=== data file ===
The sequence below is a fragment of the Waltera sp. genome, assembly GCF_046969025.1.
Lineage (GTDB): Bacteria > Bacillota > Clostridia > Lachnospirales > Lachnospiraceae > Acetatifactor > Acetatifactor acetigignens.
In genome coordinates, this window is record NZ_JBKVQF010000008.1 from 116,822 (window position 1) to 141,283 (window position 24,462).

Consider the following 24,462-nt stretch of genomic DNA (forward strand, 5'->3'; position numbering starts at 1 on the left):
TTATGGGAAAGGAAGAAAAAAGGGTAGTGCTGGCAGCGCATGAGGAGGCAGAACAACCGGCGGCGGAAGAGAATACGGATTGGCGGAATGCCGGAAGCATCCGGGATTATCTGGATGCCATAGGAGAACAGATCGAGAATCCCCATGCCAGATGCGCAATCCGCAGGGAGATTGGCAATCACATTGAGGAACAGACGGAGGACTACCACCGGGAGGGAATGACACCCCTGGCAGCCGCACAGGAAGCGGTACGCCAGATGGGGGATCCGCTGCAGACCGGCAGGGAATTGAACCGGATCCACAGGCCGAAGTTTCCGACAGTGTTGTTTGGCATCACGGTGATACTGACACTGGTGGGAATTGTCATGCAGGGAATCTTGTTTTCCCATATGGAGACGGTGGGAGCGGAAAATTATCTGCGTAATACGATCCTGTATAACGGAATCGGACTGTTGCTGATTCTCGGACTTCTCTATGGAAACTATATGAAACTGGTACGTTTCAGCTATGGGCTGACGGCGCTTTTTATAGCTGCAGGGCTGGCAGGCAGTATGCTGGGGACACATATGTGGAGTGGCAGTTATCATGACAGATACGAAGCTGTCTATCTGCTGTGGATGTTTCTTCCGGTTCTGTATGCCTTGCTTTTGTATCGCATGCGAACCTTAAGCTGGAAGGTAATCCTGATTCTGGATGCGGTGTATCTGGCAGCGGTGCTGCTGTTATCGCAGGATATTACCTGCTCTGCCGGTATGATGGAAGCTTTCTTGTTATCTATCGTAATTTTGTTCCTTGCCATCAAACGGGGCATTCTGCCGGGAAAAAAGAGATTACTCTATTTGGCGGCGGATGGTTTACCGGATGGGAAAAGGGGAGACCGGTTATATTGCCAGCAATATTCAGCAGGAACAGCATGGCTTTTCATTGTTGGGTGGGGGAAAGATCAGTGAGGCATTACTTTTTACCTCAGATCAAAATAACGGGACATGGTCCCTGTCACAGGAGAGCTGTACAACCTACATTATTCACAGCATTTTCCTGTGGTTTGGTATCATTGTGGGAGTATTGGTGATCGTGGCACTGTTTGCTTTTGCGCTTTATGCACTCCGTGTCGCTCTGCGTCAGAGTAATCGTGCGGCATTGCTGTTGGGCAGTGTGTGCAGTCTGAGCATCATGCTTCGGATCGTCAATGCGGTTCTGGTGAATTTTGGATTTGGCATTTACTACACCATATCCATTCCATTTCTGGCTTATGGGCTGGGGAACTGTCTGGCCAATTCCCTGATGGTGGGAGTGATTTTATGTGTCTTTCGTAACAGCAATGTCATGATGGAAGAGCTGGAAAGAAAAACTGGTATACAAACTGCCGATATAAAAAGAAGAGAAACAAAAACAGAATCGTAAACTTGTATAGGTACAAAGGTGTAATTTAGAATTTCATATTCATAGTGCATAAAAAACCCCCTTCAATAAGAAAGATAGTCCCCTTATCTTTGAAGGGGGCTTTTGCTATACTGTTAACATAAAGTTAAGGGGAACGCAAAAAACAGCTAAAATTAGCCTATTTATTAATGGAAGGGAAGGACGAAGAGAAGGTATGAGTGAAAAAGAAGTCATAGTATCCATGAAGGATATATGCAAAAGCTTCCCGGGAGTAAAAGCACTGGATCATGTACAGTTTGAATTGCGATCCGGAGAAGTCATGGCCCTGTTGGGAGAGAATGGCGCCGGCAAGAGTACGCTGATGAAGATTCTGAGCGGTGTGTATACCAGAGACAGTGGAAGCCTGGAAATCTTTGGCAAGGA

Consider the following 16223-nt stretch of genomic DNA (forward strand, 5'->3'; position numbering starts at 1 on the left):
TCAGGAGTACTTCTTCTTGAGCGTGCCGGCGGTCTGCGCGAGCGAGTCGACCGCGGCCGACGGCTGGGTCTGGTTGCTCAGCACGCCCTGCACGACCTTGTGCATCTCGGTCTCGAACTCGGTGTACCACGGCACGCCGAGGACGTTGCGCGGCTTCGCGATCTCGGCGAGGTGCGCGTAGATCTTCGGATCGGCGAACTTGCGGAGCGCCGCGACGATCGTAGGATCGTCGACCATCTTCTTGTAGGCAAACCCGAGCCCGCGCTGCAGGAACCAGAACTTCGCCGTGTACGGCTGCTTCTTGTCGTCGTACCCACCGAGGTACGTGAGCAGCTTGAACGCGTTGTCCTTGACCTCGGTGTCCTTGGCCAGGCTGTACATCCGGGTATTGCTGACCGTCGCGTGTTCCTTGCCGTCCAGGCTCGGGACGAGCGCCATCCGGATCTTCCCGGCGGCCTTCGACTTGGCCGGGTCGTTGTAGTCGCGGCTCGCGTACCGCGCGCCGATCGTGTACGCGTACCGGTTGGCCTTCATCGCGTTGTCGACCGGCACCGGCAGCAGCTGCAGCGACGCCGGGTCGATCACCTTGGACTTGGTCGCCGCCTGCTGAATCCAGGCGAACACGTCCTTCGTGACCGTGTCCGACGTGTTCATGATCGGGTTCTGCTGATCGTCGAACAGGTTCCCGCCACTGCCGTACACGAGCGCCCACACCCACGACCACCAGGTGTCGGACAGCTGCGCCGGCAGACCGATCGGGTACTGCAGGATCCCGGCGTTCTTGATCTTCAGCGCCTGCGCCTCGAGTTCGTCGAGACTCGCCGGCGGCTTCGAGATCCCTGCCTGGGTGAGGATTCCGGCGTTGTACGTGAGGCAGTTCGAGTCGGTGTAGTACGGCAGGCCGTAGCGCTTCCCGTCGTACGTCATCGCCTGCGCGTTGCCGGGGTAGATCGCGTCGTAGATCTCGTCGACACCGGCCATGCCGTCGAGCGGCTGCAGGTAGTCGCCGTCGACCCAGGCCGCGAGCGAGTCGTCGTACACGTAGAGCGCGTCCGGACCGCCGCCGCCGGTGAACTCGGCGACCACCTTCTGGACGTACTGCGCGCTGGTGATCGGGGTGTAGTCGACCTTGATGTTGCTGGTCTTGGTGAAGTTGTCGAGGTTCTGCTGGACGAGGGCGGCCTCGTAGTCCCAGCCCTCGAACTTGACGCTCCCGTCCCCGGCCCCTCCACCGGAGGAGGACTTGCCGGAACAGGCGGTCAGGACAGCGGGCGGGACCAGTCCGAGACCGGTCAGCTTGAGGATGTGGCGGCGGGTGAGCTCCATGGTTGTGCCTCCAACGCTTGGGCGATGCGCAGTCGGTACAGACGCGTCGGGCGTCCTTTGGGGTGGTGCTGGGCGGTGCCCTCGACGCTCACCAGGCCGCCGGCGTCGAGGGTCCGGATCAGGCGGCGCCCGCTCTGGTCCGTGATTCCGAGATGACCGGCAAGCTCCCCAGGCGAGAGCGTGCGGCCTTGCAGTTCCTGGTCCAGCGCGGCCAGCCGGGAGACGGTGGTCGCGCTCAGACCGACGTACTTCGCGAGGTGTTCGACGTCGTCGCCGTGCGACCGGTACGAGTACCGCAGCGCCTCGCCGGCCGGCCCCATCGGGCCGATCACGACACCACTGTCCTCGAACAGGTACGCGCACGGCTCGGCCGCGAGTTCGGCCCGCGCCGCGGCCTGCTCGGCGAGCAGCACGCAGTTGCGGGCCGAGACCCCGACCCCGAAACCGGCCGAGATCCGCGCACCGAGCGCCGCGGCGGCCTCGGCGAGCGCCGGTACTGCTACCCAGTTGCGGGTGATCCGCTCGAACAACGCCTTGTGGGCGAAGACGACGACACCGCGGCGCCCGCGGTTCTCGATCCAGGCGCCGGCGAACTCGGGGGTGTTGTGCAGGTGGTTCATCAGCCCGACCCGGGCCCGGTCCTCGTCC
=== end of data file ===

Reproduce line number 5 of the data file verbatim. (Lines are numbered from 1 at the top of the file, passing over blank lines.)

TTATGGGAAAGGAAGAAAAAAGGGTAGTGCTGGCAGCGCATGAGGAGGCAGAACAACCGGCGGCGGAAGAGAATACGGATTGGCGGAATGCCGGAAGCATCCGGGATTATCTGGATGCCATAGGAGAACAGATCGAGAATCCCCATGCCAGATGCGCAATCCGCAGGGAGATTGGCAATCACATTGAGGAACAGACGGAGGACTACCACCGGGAGGGAATGACACCCCTGGCAGCCGCACAGGAAGCGGTACGCCAGATGGGGGATCCGCTGCAGACCGGCAGGGAATTGAACCGGATCCACAGGCCGAAGTTTCCGACAGTGTTGTTTGGCATCACGGTGATACTGACACTGGTGGGAATTGTCATGCAGGGAATCTTGTTTTCCCATATGGAGACGGTGGGAGCGGAAAATTATCTGCGTAATACGATCCTGTATAACGGAATCGGACTGTTGCTGATTCTCGGACTTCTCTATGGAAACTATATGAAACTGGTACGTTTCAGCTATGGGCTGACGGCGCTTTTTATAGCTGCAGGGCTGGCAGGCAGTATGCTGGGGACACATATGTGGAGTGGCAGTTATCATGACAGATACGAAGCTGTCTATCTGCTGTGGATGTTTCTTCCGGTTCTGTATGCCTTGCTTTTGTATCGCATGCGAACCTTAAGCTGGAAGGTAATCCTGATTCTGGATGCGGTGTATCTGGCAGCGGTGCTGCTGTTATCGCAGGATATTACCTGCTCTGCCGGTATGATGGAAGCTTTCTTGTTATCTATCGTAATTTTGTTCCTTGCCATCAAACGGGGCATTCTGCCGGGAAAAAAGAGATTACTCTATTTGGCGGCGGATGGTTTACCGGATGGGAAAAGGGGAGACCGGTTATATTGCCAGCAATATTCAGCAGGAACAGCATGGCTTTTCATTGTTGGGTGGGGGAAAGATCAGTGAGGCATTACTTTTTACCTCAGATCAAAATAACGGGACATGGTCCCTGTCACAGGAGAGCTGTACAACCTACATTATTCACAGCATTTTCCTGTGGTTTGGTATCATTGTGGGAGTATTGGTGATCGTGGCACTGTTTGCTTTTGCGCTTTATGCACTCCGTGTCGCTCTGCGTCAGAGTAATCGTGCGGCATTGCTGTTGGGCAGTGTGTGCAGTCTGAGCATCATGCTTCGGATCGTCAATGCGGTTCTGGTGAATTTTGGATTTGGCATTTACTACACCATATCCATTCCATTTCTGGCTTATGGGCTGGGGAACTGTCTGGCCAATTCCCTGATGGTGGGAGTGATTTTATGTGTCTTTCGTAACAGCAATGTCATGATGGAAGAGCTGGAAAGAAAAACTGGTATACAAACTGCCGATATAAAAAGAAGAGAAACAAAAACAGAATCGTAAACTTGTATAGGTACAAAGGTGTAATTTAGAATTTCATATTCATAGTGCATAAAAAACCCCCTTCAATAAGAAAGATAGTCCCCTTATCTTTGAAGGGGGCTTTTGCTATACTGTTAACATAAAGTTAAGGGGAACGCAAAAAACAGCTAAAATTAGCCTATTTATTAATGGAAGGGAAGGACGAAGAGAAGGTATGAGTGAAAAAGAAGTCATAGTATCCATGAAGGATATATGCAAAAGCTTCCCGGGAGTAAAAGCACTGGATCATGTACAGTTTGAATTGCGATCCGGAGAAGTCATGGCCCTGTTGGGAGAGAATGGCGCCGGCAAGAGTACGCTGATGAAGATTCTGAGCGGTGTGTATACCAGAGACAGTGGAAGCCTGGAAATCTTTGGCAAGGA